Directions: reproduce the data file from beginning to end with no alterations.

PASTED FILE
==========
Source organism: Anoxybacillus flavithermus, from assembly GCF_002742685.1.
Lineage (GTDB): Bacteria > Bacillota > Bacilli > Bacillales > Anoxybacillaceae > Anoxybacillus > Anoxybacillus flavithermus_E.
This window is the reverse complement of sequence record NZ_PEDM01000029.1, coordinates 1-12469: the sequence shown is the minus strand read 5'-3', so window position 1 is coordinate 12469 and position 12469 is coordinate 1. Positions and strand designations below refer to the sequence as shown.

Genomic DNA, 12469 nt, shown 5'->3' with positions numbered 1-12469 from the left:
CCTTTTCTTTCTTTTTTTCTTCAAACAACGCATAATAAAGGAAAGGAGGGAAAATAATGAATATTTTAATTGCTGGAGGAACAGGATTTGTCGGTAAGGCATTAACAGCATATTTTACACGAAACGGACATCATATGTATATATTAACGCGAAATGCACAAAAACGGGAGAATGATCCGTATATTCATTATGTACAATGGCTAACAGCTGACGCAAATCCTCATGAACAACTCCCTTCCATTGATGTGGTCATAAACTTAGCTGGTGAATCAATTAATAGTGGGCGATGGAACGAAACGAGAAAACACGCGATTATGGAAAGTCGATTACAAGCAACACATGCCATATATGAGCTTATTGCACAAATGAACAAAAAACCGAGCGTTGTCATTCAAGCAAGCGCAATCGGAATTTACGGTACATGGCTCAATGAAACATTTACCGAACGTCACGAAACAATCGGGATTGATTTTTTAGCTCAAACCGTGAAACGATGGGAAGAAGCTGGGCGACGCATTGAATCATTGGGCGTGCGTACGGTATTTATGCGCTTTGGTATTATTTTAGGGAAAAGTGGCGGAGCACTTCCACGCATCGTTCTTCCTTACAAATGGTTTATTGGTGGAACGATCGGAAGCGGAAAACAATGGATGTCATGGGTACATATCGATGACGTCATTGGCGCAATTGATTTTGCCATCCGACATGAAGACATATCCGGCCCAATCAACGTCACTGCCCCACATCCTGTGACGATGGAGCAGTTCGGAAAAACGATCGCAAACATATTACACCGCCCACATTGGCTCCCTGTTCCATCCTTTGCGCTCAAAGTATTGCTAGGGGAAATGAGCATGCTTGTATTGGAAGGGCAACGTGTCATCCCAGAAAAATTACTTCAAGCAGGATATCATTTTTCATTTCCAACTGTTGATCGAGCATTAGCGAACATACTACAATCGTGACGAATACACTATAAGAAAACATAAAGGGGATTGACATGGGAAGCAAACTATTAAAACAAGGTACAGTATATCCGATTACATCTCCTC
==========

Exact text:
Source organism: Anoxybacillus flavithermus, from assembly GCF_002742685.1.
Lineage (GTDB): Bacteria > Bacillota > Bacilli > Bacillales > Anoxybacillaceae > Anoxybacillus > Anoxybacillus flavithermus_E.
This window is the reverse complement of sequence record NZ_PEDM01000029.1, coordinates 1-12469: the sequence shown is the minus strand read 5'-3', so window position 1 is coordinate 12469 and position 12469 is coordinate 1. Positions and strand designations below refer to the sequence as shown.

Genomic DNA, 12469 nt, shown 5'->3' with positions numbered 1-12469 from the left:
CCTTTTCTTTCTTTTTTTCTTCAAACAACGCATAATAAAGGAAAGGAGGGAAAATAATGAATATTTTAATTGCTGGAGGAACAGGATTTGTCGGTAAGGCATTAACAGCATATTTTACACGAAACGGACATCATATGTATATATTAACGCGAAATGCACAAAAACGGGAGAATGATCCGTATATTCATTATGTACAATGGCTAACAGCTGACGCAAATCCTCATGAACAACTCCCTTCCATTGATGTGGTCATAAACTTAGCTGGTGAATCAATTAATAGTGGGCGATGGAACGAAACGAGAAAACACGCGATTATGGAAAGTCGATTACAAGCAACACATGCCATATATGAGCTTATTGCACAAATGAACAAAAAACCGAGCGTTGTCATTCAAGCAAGCGCAATCGGAATTTACGGTACATGGCTCAATGAAACATTTACCGAACGTCACGAAACAATCGGGATTGATTTTTTAGCTCAAACCGTGAAACGATGGGAAGAAGCTGGGCGACGCATTGAATCATTGGGCGTGCGTACGGTATTTATGCGCTTTGGTATTATTTTAGGGAAAAGTGGCGGAGCACTTCCACGCATCGTTCTTCCTTACAAATGGTTTATTGGTGGAACGATCGGAAGCGGAAAACAATGGATGTCATGGGTACATATCGATGACGTCATTGGCGCAATTGATTTTGCCATCCGACATGAAGACATATCCGGCCCAATCAACGTCACTGCCCCACATCCTGTGACGATGGAGCAGTTCGGAAAAACGATCGCAAACATATTACACCGCCCACATTGGCTCCCTGTTCCATCCTTTGCGCTCAAAGTATTGCTAGGGGAAATGAGCATGCTTGTATTGGAAGGGCAACGTGTCATCCCAGAAAAATTACTTCAAGCAGGATATCATTTTTCATTTCCAACTGTTGATCGAGCATTAGCGAACATACTACAATCGTGACGAATACACTATAAGAAAACATAAAGGGGATTGACATGGGAAGCAAACTATTAAAACAAGGTACAGTATATCCGATTACATCTCCTC